The Special and Important Case of Electricity in Climate Change

I have recently hosted several guests in my podcast series, “Environmental Insights: Discussions on Policy and Practice from the Harvard Environmental Economics Program,” with great expertise on the electricity sector.  And today, I’m continuing that with the most recent episode of the podcast.  This is appropriate because the electricity sector – in many countries – is both a major source of carbon dioxide (CO2) emissions, and is also a very important potential part of the “solution space,” due to the promise of increased electrification of the transportation and building sectors (accompanied by greater reliance on renewable sources of generation).

In the most recent episode, I engage in conversation with an economist who has spent close to four decades studying the electricity sector, making important contributions to the design of public policies, and one who also has great expertise in the broader realm of regulatory economics and industrial organization.  I’m referring to Severin Borenstein, who is Professor of the Graduate School at the Haas School of Business at the University of California, Berkeley, where he is the long-time Director of its highly-regarded Energy Institute.  The podcast is produced by the Harvard Environmental Economics Program.  You can listen to our complete conversation here.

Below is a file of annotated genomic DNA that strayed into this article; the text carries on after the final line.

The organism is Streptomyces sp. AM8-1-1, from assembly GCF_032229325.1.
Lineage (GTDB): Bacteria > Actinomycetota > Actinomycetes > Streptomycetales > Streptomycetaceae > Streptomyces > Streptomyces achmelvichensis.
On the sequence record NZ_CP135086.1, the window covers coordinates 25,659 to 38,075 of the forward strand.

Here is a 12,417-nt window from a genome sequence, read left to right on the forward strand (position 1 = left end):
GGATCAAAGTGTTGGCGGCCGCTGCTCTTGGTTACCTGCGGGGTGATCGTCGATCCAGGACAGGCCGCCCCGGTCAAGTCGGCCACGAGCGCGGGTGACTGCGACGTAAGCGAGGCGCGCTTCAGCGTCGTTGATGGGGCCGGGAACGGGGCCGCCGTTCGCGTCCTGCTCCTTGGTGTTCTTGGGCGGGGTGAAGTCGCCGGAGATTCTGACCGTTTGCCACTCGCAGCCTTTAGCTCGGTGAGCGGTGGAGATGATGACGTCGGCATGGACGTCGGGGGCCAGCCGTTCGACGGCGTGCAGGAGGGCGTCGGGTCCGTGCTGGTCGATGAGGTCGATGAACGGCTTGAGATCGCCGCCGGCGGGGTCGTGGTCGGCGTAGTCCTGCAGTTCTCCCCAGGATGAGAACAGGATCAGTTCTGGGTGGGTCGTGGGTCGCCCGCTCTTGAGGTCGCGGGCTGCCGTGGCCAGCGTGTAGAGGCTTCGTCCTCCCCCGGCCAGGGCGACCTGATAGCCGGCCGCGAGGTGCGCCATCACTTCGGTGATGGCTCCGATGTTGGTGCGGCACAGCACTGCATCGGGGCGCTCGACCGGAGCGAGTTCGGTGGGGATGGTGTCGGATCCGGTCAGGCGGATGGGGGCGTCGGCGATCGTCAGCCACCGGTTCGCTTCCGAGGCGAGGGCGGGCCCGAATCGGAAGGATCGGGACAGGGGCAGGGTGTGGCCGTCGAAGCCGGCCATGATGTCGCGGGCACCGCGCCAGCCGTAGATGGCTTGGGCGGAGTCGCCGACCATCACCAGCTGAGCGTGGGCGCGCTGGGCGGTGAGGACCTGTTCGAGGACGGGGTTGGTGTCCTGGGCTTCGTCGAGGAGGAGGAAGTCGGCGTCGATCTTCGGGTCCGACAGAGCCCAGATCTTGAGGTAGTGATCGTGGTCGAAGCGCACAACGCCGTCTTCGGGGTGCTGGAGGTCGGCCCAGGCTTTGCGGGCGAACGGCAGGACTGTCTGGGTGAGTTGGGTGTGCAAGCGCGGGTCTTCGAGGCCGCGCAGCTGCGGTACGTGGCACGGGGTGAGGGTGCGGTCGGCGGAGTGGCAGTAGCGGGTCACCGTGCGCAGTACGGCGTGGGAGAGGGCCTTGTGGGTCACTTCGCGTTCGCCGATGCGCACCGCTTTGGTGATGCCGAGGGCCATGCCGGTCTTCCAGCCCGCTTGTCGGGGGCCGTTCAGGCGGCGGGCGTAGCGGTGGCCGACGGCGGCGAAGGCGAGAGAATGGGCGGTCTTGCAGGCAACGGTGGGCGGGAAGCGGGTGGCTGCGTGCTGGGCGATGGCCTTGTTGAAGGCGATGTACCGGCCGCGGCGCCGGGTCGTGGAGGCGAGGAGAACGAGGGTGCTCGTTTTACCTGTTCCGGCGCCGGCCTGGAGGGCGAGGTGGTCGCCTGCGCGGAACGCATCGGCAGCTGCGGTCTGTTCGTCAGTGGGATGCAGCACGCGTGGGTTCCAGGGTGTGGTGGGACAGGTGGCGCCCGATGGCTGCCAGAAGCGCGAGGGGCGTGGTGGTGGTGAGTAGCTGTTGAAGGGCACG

As I noted above, Borenstein directs the Energy Institute at Haas.  In my view, its blog platform is among the most effective – and prolific – in energy policy circles. 

Our conversation begins with the fact that Severin has spent several decades studying the electricity power sector after having begun his career working on airline deregulation at the Civil Aeronautics Board (CAB) in the late 1970s.  It was a formative time in his career, he acknowledges, because of how immediately impactful that work was.